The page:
How do you tow a taildragger?
I worked at an FBO one summer, and occasionally had to move some planes around - King Air, Diamondjet, and the like, so I'm well familiar with tow bars and tug carts, but I've never had to move a taildragger, and was wondering how it's done. I mean, I imagine you could just push smaller planes around by the struts, like a Cub, as long as you have one person pushing on each side, but what about bigger planes, like a DC-3? Would you have to taxi around every time you wanted to move it somewhere?
Also, is there a short field landing procedure for a taildragger, since they generally outperform tricycle gears in STOL anyway? If there is, is it much different? I imagine they don't encourage maximum braking, unless you'd like to do a nosedive right into the pavement.
- Anonymous10 years agoFavorite Answer
There are special tow bars made for that purpose Patrick, but often the only practical way is taxiing if the right tow bar isn't available. It depends on the aircraft, but some are towed nosr first (typical with the larger ones) and others are towed tail first.
The short field landing takeoff and landing techniques are similar, but you lift off and touch down in a 3-point attitude. It's a bit like doing a combined short and soft field landing or takeoff in a nosedragger. And no, braking is something to be used judiciously. In most tailwheel airplanes brakes are only necessary in crosswinds and during taxi.
- Chris HLv 610 years ago
Drag it by the tail wheel. There's an example at the following link. You can buy yourself a little one at the second link. For very light ones you can just drag or push it around by hand.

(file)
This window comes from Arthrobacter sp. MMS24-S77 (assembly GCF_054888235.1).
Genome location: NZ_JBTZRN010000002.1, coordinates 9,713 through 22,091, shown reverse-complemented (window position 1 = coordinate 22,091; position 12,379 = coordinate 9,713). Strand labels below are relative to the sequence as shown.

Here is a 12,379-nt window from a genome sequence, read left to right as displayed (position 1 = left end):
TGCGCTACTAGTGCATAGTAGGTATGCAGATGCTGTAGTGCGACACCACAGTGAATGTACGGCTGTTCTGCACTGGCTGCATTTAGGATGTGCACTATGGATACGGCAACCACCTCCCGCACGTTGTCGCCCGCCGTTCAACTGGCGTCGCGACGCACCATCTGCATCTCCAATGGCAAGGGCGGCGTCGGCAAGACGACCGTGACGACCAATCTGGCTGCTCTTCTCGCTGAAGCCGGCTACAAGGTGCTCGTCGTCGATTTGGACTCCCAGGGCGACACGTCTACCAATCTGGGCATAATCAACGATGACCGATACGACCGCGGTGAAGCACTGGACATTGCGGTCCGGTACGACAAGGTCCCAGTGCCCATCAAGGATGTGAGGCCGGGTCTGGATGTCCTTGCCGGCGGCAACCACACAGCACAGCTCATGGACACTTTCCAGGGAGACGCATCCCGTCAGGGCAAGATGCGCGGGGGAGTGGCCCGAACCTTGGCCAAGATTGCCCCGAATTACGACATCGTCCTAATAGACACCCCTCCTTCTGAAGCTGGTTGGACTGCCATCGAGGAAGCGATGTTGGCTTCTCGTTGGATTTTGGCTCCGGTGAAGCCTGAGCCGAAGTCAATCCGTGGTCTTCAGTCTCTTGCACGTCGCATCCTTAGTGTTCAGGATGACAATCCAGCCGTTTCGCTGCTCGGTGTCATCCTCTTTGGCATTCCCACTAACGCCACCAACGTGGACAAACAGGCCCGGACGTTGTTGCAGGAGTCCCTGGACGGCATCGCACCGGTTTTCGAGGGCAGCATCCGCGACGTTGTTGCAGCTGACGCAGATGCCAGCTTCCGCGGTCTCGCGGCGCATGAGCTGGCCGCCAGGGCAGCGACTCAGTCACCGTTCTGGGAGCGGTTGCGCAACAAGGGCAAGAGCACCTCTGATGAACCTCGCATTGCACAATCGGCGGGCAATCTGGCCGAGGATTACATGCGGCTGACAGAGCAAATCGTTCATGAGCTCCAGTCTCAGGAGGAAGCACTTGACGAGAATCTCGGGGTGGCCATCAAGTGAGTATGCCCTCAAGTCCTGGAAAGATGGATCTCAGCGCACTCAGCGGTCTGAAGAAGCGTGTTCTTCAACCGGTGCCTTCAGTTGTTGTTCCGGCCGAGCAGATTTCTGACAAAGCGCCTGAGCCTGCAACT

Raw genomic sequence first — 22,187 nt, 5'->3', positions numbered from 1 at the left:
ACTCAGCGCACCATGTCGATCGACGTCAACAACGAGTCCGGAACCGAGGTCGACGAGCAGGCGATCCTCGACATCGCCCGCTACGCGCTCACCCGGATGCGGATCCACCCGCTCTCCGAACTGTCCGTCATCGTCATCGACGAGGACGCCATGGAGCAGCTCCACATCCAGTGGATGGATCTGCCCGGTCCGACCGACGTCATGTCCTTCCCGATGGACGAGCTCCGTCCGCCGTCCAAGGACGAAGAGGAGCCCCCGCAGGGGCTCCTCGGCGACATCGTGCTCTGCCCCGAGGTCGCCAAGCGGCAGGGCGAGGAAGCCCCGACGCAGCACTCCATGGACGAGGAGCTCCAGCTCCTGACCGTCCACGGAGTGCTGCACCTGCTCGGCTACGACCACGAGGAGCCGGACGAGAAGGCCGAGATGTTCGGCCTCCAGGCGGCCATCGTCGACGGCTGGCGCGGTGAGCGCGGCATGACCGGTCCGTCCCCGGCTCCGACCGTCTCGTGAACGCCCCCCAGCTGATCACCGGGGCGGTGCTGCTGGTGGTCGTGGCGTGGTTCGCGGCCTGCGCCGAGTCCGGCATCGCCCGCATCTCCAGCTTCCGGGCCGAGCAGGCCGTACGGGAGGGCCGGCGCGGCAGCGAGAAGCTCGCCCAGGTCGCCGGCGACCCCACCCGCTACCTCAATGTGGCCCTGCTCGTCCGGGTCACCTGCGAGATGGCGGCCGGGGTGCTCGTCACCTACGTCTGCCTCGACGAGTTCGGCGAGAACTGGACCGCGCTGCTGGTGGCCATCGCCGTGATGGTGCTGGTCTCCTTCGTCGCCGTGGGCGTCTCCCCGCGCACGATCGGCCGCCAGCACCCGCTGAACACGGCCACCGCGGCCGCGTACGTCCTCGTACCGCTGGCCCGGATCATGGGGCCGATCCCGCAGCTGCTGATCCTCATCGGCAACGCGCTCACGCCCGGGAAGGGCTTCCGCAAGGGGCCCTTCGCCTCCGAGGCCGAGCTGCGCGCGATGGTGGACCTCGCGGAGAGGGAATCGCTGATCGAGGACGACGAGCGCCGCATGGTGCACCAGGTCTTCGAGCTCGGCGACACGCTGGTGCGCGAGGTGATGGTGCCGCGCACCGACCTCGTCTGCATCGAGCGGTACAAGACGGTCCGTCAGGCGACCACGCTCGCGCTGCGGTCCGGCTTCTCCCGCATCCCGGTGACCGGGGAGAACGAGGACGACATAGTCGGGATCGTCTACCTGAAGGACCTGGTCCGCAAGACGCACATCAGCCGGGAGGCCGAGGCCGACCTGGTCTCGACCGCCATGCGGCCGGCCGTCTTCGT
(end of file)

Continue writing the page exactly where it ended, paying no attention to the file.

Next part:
For the very shortest landings the bush pilots in Alaska will drag the tail wheel then drop the main gear when they are at a virtual standstill. But mostly it's conventional, main gear first then drop the tail, even in very short bush landings. Well, what's maximum braking anyway. In a tail dragger you are limited by the aircraft rotating around the main gear under braking, so braking is 'judicious'.
The third link illustrates what goes wrong in ultimate STOL conditions, as well as extreme short takeoffs and landings.
The 2010 Valdiz STOL contest shows a few tail first landings, see the fourth link.Source(s): http://www.travelcentre.com.au/travel/airshows/DC3... http://www.aircraftspruce.com/catalog/pspages/tail... http://www.youtube.com/watch?v=YuE2cW8NMx8 http://www.youtube.com/watch?v=CTPNskoGD2E
- Warbird PilotLv 710 years ago
Some, like the -3 are towed by the tail. Smaller ones, i.e. T-6, Mustang, Beech 18 are towed by a forked bar that attaches to both main gear.